Communication Expressway Ezine

Judy Vorfeld's Communication Expressway Issue 3

 February 2002 - Issue 3


* THE JANUARY WINNER of Janet Attard's "The Home Office and Small Business Answer Book" is subscriber Bonnie White, Greenbrier, TN, USA. Congratulations, Bonnie! Want a chance to win the book? Go to

Take a look in the "Free Stuff" area below. We're giving away more goodies in addition to the book.

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RESULTS FROM THE JANUARY SURVEY reveal that receiving a baffling e-mail message (what is a kist?) has people going in different directions. Twenty-five percent would head for the dictionary, 16.7% would contact a colleague for the definition, 33.3% would respond, asking for a definition, 16.7% would respond and say, "When do you need it?" and 8.3 would check with a librarian.

IN THE NEXT SURVEY I ask which e-mail program you use, and how effective it is in filling your e-mail business needs. Let's open up discussion on the ways we can tighten up our business by the use of e-mail. Go here to express your opinion (kept confidential!):

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Interview with Will Bontrager

Q. Some people want sites based on "x" megs of space and "x" gigs of traffic. What's the difference?

A. Space refers to how much total space your files take up on the server. Traffic (in this case) refers to the total bytes that was sent to browsers. (Usually, the bytes of traffic are identical to the size of the file sent to browsers multiplied by the number of times the file was sent.) Sometimes traffic is expressed as "# per day" and sometimes as "# per month." If measured, it must be measured within a specific time period.

A gigabyte is just a tad over a thousand megabytes, I think. So if all the files of your site, HTML and images and every other file that makes up your public site, is 10 mg total and if every file is sent to browsers 1000 times in one day, then you have had 10 gigs of traffic during that day.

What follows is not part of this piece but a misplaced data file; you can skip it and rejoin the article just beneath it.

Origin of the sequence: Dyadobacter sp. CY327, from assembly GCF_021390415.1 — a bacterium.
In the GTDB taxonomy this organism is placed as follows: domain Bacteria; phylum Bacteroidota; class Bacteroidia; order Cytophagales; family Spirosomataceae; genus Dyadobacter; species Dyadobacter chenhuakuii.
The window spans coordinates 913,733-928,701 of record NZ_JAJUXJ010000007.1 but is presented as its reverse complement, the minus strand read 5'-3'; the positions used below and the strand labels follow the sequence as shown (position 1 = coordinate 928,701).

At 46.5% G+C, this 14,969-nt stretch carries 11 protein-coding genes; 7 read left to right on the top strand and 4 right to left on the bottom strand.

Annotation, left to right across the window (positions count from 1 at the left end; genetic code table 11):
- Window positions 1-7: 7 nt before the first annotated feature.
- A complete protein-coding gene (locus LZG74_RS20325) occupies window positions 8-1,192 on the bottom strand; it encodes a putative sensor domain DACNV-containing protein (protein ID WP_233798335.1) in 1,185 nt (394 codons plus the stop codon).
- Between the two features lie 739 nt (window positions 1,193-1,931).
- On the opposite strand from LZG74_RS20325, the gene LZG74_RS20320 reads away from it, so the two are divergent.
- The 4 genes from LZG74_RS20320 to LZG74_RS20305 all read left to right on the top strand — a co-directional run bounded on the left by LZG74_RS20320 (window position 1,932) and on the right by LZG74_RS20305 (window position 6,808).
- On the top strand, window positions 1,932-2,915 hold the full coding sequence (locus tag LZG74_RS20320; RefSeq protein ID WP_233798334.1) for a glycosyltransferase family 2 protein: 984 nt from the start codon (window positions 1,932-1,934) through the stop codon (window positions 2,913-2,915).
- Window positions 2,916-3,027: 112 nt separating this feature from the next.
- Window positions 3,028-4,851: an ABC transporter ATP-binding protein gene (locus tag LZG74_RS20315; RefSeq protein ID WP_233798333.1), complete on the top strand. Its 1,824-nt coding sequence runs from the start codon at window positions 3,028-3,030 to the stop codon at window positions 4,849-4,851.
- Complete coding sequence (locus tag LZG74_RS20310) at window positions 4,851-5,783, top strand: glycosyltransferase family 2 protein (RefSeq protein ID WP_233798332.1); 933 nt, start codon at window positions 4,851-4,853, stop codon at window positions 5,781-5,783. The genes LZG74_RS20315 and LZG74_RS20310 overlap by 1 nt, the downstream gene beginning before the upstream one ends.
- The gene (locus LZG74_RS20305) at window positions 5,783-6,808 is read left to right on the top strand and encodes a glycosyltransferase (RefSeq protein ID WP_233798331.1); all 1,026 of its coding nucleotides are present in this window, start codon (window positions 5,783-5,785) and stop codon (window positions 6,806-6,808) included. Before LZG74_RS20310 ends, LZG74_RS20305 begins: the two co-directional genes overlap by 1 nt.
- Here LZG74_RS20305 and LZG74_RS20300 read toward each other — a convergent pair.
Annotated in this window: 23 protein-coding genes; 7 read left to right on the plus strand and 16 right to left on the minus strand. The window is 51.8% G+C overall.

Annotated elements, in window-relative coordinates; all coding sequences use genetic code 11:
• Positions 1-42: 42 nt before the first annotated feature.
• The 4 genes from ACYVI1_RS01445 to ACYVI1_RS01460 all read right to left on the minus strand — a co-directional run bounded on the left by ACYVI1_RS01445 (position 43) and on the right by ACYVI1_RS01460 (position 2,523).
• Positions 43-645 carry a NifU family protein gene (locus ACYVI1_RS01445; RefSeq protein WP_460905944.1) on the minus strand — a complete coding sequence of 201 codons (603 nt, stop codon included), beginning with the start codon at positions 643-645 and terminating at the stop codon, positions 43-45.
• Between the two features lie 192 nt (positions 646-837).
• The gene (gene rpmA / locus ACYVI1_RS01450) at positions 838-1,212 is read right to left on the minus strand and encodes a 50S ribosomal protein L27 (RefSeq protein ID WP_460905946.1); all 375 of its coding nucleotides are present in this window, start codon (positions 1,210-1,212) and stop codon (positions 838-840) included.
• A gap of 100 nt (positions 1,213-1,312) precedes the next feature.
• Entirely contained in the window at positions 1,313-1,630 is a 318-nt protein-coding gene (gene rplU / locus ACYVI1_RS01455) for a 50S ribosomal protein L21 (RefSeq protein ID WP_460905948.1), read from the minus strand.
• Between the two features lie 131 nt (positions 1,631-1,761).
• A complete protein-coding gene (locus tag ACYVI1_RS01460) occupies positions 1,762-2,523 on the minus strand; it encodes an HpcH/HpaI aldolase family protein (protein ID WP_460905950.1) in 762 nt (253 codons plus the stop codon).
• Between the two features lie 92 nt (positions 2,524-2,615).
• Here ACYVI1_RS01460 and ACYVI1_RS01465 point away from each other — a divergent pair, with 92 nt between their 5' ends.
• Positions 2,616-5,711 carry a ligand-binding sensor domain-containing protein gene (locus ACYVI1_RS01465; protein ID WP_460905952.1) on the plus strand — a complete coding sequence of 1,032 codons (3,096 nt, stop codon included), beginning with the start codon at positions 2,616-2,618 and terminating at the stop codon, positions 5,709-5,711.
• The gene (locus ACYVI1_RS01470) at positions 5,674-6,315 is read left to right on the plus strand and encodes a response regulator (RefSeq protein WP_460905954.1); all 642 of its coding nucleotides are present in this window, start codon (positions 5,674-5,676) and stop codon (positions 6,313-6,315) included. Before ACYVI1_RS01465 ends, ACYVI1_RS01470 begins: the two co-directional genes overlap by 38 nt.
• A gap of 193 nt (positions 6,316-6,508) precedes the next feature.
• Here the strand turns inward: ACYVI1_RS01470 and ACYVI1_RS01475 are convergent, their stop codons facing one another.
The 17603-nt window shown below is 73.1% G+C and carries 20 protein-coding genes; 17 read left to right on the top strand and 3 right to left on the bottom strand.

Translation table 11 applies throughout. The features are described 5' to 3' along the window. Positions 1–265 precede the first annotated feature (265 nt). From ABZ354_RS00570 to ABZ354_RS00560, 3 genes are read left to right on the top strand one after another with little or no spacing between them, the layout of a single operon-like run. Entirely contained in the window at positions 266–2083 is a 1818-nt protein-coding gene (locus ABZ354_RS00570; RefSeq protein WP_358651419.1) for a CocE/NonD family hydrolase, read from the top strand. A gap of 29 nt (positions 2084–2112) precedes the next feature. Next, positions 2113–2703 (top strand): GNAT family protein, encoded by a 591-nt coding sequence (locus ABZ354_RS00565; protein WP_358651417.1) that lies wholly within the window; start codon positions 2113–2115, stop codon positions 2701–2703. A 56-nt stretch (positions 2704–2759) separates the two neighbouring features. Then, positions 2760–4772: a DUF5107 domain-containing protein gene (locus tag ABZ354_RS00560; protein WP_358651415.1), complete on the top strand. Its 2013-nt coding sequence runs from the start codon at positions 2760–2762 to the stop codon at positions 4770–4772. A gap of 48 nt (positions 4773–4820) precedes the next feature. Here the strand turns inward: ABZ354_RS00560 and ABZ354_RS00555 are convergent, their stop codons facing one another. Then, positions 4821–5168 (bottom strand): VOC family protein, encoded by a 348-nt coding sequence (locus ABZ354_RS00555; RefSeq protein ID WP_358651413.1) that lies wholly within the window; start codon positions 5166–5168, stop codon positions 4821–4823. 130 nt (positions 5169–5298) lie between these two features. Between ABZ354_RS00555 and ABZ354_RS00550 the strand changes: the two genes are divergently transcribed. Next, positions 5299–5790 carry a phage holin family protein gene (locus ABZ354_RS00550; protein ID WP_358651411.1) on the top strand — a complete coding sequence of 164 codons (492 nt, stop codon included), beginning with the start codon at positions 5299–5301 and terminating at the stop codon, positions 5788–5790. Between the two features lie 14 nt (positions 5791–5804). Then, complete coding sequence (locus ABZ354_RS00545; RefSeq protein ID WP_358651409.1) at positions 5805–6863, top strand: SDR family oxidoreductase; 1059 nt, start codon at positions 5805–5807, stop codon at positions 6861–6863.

In practice, some files are sent to browsers more often than others. Large image, sound, or multi-media files can take up a lot of space on the server. Those same files, if they're sent to browsers very often, add to a lot of your traffic. But if they're rarely sent to browsers, they take up server space but don't significantly affect your traffic.

There is a third item that hosting companies watch: CPU usage. CPU is the computer's processing unit, the processor from Motorola or Intel or other manufacture inside every computer. CPU usage is a measurement of the amount of time the processing unit is used.

This is a critical measurement for hosting companies because installing bigger hard drives or getting more telephone lines will not provide more CPU. There's only so much of it available in each server, and no more, like there are only 24 hours in a day.

If your site happens to be on a slow server, it could be your internet connection or heavy internet traffic. But more likely it is a shortage of CPU on the server itself. This happens when a hosting company puts too many internet sites on the same server or when one/several sites on the server require a lot of CPU.

HTML web pages and images require very little CPU, so little that it's often not measured. However, sending content to browsers that requires running a program on the server can, depending on the program, be CPU intensive. These include RealAudio, ASP, PHP, and other technologies.

I am a CGI professional, so I'll use CGI programs as examples.

If the CGI program is written with Perl, a Perl compiler/interpreter must be launched every time the Perl script is launched. The compiler /interpreter is necessary in order to translate and run the plain text script. (An exception would be if your hosting company provided and you used mod_perl, a system that allows the compiler/interpreter and your script to remain in memory even while they're not being used.)